This simply means that these people must interact a lot with non-IT colleagues to get the job done. Many issues derive from these interactions. They simply won't be restricted to questions specific to programmers.

If you still try to achieve that goal (only permit questions specific to professional software developers), so be it. Then I'd expect you to close, say, 30% of all questions. That's just an estimate off the top of my head.

However, this mindset would certainly scare away a lot of developers who post their good allegedly "off-topic" questions here. So if one's first question is closed, the chance is quite high to have the second question also closed.

And remember that saying "go away" to these turned-down "SE citizens" also contradicts stackexchange inc's business model, which is, to make money via careers.stackoverflow.com ... by helping out professional programmers to find a better job.

  • 3
    Can you name three questions which were closed but shouldn't have been?
    – Jim G.
    Commented Jan 26, 2013 at 23:47
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    your data is likely flawed because it doesn't include deleted questions; see MSO feature request: Can some metadata about deleted posts be included in Data.SE?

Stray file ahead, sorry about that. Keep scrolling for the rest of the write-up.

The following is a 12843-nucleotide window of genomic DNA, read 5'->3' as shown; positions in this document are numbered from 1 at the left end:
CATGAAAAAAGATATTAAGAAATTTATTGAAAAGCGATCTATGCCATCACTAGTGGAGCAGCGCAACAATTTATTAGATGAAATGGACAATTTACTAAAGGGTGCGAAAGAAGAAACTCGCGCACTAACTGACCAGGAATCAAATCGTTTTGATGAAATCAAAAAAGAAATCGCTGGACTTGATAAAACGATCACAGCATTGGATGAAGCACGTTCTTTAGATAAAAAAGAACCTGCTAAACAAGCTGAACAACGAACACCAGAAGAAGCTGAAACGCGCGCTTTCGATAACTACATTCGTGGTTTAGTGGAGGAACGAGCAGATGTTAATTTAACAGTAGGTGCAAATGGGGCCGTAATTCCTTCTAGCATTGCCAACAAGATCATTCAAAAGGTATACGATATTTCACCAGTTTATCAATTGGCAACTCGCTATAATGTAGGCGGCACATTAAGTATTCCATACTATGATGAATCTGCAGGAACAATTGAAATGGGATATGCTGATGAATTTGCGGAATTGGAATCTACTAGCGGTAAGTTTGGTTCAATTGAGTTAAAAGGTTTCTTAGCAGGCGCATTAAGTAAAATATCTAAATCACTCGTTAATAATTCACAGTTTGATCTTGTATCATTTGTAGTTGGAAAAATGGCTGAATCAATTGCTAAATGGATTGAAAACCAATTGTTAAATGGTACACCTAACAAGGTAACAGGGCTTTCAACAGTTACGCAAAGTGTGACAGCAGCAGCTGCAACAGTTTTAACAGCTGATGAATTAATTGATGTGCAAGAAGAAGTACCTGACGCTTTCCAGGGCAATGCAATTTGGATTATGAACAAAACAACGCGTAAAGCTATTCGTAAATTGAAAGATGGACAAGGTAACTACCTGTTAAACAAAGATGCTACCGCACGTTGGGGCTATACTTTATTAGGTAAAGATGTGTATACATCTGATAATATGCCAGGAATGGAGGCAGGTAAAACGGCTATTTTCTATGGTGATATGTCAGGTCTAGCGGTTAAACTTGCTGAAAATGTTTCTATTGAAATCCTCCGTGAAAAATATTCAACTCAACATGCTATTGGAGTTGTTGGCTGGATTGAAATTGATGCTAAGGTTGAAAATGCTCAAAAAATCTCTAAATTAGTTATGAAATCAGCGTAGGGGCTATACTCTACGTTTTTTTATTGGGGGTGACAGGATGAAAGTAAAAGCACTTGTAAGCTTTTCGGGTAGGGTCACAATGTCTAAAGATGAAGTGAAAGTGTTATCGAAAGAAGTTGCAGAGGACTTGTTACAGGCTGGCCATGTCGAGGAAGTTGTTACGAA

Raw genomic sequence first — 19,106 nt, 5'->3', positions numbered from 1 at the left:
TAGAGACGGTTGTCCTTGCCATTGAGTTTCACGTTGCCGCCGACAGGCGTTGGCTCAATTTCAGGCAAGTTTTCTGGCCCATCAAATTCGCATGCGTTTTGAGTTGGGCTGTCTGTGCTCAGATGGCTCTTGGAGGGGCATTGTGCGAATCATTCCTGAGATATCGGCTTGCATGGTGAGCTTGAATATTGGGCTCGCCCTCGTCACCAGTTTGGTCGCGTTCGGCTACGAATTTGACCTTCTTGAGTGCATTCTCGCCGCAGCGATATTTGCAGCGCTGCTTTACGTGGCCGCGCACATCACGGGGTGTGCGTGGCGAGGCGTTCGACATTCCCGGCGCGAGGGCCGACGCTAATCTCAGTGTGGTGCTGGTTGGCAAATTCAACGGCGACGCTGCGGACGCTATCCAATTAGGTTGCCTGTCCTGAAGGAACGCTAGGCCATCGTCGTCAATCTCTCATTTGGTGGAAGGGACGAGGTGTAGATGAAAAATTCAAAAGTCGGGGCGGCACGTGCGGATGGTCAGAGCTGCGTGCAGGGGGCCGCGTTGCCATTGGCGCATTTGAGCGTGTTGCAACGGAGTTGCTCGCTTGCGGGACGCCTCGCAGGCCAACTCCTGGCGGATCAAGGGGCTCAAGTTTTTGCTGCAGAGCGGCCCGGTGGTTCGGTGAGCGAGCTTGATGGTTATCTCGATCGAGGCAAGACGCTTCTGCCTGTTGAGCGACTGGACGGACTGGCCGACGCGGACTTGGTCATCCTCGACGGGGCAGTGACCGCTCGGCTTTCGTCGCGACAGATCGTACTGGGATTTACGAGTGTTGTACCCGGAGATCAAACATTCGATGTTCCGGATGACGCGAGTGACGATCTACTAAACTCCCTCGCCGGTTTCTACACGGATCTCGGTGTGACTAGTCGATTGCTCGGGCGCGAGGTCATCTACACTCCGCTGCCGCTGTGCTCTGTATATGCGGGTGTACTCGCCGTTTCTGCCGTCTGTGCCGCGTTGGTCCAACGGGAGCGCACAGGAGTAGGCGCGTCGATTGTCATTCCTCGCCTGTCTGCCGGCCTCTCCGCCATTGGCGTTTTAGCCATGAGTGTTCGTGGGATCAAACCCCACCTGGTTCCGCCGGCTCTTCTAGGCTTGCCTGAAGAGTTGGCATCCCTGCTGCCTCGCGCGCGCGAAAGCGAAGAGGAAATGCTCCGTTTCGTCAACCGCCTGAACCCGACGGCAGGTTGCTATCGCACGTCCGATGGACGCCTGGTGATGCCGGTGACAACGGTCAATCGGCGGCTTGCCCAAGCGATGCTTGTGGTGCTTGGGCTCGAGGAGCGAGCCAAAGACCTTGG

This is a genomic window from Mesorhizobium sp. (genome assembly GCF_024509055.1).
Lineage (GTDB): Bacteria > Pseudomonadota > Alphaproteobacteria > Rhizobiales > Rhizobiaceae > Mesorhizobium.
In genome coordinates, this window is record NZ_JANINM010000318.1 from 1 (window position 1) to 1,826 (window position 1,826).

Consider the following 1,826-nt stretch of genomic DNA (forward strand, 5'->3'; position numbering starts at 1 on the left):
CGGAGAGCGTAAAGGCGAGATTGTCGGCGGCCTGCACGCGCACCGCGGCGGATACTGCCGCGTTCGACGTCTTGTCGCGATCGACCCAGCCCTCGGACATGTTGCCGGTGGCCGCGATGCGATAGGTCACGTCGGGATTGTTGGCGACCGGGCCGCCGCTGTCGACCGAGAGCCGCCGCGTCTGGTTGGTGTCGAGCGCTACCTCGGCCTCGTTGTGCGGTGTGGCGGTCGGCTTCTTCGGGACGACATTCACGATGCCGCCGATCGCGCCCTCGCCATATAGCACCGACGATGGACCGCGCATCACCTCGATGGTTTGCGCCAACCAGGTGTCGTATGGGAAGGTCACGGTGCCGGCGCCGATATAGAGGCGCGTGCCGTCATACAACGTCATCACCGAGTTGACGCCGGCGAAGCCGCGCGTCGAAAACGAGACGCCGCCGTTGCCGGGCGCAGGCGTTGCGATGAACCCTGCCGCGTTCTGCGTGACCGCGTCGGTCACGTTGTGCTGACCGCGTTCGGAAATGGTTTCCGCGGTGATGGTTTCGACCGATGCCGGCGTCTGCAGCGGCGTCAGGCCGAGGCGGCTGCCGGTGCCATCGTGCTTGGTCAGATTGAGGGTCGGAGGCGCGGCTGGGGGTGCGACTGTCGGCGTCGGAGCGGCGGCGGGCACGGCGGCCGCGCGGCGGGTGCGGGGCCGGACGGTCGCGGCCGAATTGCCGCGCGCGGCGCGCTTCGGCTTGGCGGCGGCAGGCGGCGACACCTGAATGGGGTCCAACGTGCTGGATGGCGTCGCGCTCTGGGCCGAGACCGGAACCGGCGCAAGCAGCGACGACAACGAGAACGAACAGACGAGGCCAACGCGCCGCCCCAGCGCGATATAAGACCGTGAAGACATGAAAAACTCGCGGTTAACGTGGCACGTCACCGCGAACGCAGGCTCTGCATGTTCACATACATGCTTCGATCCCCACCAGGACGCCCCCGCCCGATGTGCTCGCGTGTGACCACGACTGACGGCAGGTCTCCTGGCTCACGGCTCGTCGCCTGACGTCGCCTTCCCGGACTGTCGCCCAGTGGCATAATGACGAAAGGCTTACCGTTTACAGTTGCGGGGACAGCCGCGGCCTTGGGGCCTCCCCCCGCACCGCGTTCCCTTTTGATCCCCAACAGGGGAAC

– gnat
    Commented Jan 28, 2013 at 5:42
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    Gnat's right, according to a moderator in chat, he deleted over 900+ questions in the last quarter. Since total questions in Data.SE for that quarter was just under 9000, that means you're missing roughly 10% of questions from Data.SE, all of which would be considered "bad". Also according to a recent post by a SE employee, our closed, deleted, or downvoted below 0 rate is actually over 50%
    – Rachel
    Commented Jan 30, 2013 at 12:57